Little is known of Faithfull's personal life, but her record
of philanthropy and activism for women's welfare is exemplary.
The lack of opportunities for women to learn any trade or profession
particularly concerned her, and led her to found the Society for
Promoting the Employment of Women in 1859 and then her own Victoria
1860, where she employed only women compositors. She also hired men,
both to teach the women how to set type and to do some of the presswork
and lifting of heavy chases. This "mixed shop," however,
met with enormous hostility from the printer's union, supposedly
on moral grounds. Presses were sabotaged and ink poured on the women's
chairs (Faithfull had introduced the novelty of providing the typesetters
with tall, three-legged stools to alleviate some of the fatigue of
standing at the case during their twelve-to fourteen-hour workday).
Nevertheless, the Victoria Press continued in operation for twenty
years, producing a solid body of work, including thirty-five volumes
of the Victoria Magazine, which advocated the right of women
to gainful employment. Faithfull also won the support of the sovereign,
was appointed Printer and Publisher in Ordinary to Her Majesty in
One of the most beautiful books published by Emily Faithfull is
the Te Deum Laudamus. It is typical
of the Victorian
era in its rich colors and intricate decorative patterns. A new technique
known as chromolithography, patented at mid-century, enabled printers
to reproduce colors (using a separate stone for each color) more
vividly than ever before. Also notable is the way in which text and
interwoven, sometimes to the detriment of readability. The iconography
of this image was explained by Faithfull herself: "The blue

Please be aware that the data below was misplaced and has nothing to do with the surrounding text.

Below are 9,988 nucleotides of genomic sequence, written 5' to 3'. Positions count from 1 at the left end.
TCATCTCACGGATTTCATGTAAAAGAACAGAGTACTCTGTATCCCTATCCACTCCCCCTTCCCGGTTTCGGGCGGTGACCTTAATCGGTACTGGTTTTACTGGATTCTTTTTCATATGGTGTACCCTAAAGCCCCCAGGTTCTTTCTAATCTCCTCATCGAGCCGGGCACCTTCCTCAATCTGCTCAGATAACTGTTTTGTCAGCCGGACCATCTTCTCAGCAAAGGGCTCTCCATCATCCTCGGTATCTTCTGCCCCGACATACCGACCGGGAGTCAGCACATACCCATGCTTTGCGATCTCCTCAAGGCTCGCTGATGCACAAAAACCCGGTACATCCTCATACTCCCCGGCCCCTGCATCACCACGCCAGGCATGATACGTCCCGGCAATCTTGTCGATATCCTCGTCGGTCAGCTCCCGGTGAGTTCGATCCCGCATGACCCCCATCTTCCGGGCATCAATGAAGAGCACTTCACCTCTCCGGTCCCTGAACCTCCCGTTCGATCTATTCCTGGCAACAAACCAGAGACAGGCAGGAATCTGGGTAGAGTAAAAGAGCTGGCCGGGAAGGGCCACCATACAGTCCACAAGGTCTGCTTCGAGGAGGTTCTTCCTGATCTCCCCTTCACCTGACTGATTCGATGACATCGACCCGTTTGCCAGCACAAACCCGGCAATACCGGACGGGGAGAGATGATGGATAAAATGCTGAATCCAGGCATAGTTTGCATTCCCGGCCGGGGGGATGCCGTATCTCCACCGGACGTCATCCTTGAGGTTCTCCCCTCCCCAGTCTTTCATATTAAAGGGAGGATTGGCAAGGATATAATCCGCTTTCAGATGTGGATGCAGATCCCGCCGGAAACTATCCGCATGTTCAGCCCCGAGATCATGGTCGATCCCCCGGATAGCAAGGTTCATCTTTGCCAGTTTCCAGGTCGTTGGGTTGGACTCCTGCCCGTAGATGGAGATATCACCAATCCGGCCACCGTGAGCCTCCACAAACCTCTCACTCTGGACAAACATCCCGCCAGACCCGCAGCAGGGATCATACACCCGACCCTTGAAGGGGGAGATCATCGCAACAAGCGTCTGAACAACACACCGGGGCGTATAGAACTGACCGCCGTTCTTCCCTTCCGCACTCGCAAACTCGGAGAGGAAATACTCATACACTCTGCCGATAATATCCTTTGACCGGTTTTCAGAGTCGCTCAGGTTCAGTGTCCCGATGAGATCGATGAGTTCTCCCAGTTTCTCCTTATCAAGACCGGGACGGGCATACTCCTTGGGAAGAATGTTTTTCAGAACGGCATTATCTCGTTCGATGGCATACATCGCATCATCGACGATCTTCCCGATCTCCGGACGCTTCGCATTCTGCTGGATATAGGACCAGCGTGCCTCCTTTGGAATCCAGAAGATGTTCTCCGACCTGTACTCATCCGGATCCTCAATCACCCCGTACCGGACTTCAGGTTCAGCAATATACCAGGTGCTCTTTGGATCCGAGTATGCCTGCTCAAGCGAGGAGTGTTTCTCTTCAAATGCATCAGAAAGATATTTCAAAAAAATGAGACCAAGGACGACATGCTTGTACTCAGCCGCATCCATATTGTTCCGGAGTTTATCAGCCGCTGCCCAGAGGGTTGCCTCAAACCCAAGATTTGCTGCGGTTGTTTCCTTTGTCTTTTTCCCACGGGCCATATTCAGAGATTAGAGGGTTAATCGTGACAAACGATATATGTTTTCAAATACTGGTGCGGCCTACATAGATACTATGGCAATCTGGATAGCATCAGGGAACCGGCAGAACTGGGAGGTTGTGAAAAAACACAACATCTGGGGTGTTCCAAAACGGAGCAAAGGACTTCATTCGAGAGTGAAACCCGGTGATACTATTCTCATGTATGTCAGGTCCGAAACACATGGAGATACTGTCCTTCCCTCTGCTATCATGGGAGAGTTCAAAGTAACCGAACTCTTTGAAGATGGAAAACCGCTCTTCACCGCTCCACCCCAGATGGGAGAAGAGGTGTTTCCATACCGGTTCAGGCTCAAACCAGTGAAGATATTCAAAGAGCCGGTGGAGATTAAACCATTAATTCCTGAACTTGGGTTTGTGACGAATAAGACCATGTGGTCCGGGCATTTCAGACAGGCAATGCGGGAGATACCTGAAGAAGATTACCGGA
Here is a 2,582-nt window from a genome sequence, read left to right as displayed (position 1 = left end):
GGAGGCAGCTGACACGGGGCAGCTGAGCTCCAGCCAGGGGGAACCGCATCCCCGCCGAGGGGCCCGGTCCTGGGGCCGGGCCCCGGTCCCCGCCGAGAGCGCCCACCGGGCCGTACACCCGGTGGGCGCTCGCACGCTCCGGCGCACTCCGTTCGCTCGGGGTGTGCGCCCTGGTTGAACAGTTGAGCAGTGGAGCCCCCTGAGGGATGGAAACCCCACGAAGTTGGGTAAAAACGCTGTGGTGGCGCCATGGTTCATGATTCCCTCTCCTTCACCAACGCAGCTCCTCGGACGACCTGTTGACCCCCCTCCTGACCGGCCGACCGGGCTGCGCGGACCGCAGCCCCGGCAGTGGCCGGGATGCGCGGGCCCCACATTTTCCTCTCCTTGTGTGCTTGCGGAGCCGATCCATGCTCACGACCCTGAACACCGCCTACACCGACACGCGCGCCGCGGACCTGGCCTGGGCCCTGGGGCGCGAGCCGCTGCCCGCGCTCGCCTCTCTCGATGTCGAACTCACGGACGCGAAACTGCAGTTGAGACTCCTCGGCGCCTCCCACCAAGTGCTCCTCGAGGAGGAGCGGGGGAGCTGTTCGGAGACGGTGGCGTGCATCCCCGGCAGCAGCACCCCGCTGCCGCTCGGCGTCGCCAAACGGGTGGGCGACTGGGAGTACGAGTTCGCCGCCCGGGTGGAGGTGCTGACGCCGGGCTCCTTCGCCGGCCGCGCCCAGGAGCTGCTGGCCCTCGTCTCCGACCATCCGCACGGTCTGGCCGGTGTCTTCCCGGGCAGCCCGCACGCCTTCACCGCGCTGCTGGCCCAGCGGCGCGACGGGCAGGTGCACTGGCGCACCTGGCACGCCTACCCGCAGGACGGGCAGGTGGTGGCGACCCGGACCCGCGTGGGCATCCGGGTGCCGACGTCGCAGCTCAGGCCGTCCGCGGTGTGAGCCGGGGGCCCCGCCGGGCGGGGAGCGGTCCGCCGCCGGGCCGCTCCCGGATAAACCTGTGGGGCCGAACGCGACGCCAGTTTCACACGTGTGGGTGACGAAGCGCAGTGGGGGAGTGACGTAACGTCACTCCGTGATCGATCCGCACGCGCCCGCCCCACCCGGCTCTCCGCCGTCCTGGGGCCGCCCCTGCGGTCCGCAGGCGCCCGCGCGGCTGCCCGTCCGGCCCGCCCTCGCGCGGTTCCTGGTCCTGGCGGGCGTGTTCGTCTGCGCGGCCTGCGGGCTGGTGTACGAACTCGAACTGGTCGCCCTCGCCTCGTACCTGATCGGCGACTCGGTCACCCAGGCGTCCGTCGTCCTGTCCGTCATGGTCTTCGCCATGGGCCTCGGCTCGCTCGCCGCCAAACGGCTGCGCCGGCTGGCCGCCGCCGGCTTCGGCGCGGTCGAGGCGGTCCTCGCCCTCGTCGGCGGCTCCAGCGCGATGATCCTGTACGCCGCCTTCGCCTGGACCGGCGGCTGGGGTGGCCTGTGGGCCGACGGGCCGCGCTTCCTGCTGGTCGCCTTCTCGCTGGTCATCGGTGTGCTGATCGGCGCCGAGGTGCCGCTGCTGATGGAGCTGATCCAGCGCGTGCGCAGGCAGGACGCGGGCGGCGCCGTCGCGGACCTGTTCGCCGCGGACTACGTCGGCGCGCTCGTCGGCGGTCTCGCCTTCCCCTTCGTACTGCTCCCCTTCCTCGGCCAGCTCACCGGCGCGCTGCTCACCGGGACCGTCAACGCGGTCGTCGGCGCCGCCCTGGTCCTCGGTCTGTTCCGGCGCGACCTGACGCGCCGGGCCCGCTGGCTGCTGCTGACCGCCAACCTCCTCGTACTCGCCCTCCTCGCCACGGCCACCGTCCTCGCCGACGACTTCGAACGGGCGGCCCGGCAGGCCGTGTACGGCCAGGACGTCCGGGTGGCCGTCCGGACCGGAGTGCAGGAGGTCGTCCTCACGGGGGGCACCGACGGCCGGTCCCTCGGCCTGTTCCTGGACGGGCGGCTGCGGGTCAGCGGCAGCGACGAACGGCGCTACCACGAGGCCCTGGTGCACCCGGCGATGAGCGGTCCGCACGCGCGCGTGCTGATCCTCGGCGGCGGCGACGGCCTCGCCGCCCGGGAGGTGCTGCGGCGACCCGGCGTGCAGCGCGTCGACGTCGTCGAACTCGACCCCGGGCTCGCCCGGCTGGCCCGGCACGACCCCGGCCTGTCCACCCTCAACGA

and white of this Plate are the well-known colours of the Virgin;
is the emblem of the Incarnation, and the doves refer to the offering
in the temple at the time of the Purification (Luke ii.24)."
Te Deum Laudamus, illuminated by Esther Faithfull Fleet;
chromolithographed by M. & N. Hanhart
London: Emily Faithfull, Printer & Publisher in Ordinary to Her
Majesty; Victoria Press, 1868.
Rare Books Division, Robert Metzdorf Collection
of Victorian Bookbindings
Emily Faithfull’s printer’s mark, which combined
her initials “EF & Co” within a shield crowned
with “VP” (for her Victoria Press).
Poems: An Offering to Lancashire. Printed and Published for
the Art Exhibition for the Relief of Distress in the Cotton Districts.
London: E. Faithfull, Victoria Press, 1863.
Rare Books Division
Other works in the exhibition:
- Three Visits to America.
New York: Fowler & Wells, 1884.
The Princeton Collections of Western
Americana, Gift of Philip Ashton Rollins, Class of 1889
In 1872, 1877, and again in 1882, Faithfull visited and lectured
on women's rights in the United States, which she described
in her book Three Visits to America, published in 1884.